A handful of classical works managed to creep into my consciousness before I got myself voice lessons (at about age twenty-one): Bach's "Air", the occasional Beethoven, and Handel's "Messiah". I loved those, but classical music in general, and Mozart in particular, seemed—in the short, unrepeated clips I was prone to coming across—comparatively unemotional, and young Jenna was always about the feels.

The feels. Beethoven knew all about them.
Love you forever, Ludwig.
My voice teacher, whose lessons were one of the best decisions I've ever made, taught me to like opera and classical songs. Her influence included loaning me a video recording of Mozart's opera Cosi fan Tutte. I liked Cosi, but my preferences still ran to slower, sweeter Handel arias and Scotch love songs.

Mr. Chant himself,
Gregory the Great.
Portrait by de Goya.
At long last, I learned to love classical music when I met Lou. He introduced me to musical traditions I'd never even heard of—Gregorian chant and polyphony, which caught me, heart and spirit and imagination, from first listen—and taught me that the trick to loving classical music is in exposure; it isn't an immediate dazzle and then overplayed, like pop music, but something that grows on you as you got to know it, like a book you can read over and over again and enjoy more every time.

Mozart still took me a little longer, though.

* * *
Mozart, ages 32-34, 1788-90: despite suffering setbacks, possibly including depression, still manages to do some impressive composing, including the opera Cosi fan Tutte
Jenna, age 33, 2011: finally understands why Mozart is awesome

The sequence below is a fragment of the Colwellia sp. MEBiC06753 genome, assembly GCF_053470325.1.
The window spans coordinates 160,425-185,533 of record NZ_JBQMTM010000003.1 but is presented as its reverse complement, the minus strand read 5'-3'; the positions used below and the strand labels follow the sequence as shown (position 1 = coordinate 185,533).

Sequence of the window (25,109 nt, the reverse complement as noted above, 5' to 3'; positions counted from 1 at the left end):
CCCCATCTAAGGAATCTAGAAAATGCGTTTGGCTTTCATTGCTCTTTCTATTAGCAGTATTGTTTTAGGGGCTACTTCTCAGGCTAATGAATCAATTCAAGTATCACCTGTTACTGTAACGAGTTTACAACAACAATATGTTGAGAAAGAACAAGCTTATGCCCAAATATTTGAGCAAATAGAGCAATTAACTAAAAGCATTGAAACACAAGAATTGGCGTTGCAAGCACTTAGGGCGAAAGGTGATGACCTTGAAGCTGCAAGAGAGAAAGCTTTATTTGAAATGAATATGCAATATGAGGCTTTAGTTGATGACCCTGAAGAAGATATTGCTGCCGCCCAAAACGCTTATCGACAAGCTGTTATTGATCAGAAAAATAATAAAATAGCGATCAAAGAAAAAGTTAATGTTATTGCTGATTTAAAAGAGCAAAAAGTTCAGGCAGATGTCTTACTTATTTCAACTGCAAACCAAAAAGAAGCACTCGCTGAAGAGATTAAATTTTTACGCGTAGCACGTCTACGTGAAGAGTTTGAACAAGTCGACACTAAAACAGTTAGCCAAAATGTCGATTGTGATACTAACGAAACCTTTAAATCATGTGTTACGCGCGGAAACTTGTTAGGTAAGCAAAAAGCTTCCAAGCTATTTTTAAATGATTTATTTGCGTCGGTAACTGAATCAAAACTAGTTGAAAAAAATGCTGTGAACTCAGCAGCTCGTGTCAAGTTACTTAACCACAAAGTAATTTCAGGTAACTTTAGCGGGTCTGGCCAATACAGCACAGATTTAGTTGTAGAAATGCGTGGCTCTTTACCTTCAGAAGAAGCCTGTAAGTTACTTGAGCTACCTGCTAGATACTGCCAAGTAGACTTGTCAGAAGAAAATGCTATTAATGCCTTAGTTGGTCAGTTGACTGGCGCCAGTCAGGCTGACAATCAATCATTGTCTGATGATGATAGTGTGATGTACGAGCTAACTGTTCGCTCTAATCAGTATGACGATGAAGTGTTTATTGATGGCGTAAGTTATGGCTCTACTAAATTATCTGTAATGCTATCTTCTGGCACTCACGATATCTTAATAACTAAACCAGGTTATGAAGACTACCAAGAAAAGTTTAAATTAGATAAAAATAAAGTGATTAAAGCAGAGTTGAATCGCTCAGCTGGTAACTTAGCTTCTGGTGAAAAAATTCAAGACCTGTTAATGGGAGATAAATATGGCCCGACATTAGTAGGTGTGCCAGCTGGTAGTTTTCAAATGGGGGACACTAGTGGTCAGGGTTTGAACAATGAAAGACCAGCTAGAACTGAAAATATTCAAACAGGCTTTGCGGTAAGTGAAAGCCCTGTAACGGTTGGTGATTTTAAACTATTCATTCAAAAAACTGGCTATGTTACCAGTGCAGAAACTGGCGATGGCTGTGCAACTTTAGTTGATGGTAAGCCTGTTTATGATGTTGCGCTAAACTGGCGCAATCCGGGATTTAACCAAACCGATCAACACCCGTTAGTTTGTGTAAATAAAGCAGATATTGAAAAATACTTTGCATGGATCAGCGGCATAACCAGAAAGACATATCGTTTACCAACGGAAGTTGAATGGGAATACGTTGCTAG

Technically, I was still thirty-two, but only just.

I don't recall who said, in my hearing, that “People who don’t think Mozart’s music is passionate aren't listening carefully.” They made me ashamed of myself for not knowing better, however, which is the surest way to make me learn something. Not long later, just days before Mozart's two hundred fifty-fifth birthday and my thirty-third, Lou and I saw the Requiem and "Ave Verum Corpus" at the Seattle Symphony. I finally understood Mozart that night, and loved him.

I have just four words to say for myself: Better late than never.

* * *

One of the most beautiful works of art in existence:

* * *
Mozart, age 35, 1791: returns to full productivity and writes a number of great works, including The Magic Flute, the unfinished Requiem (completed by his student Süssmayr), and "Ave Verum Corpus"
Jenna, age 35, 2013: devotes herself to piano practice and church choir, regains some of her vocal strength after several years of cord damage, and discovers a knack for choral conducting and arranging
It's been a good year for me, musically. Which is helpful, because when it comes to my writing, this year has sucked—but that's another blog post.

* * * 
Mozart, age 35, December 5, 1791: passes away at one A.M.; may he rest in peace
Jenna, age 35, December 5, 2013: well, the day's not over yet, but I've made it past one A.M. :)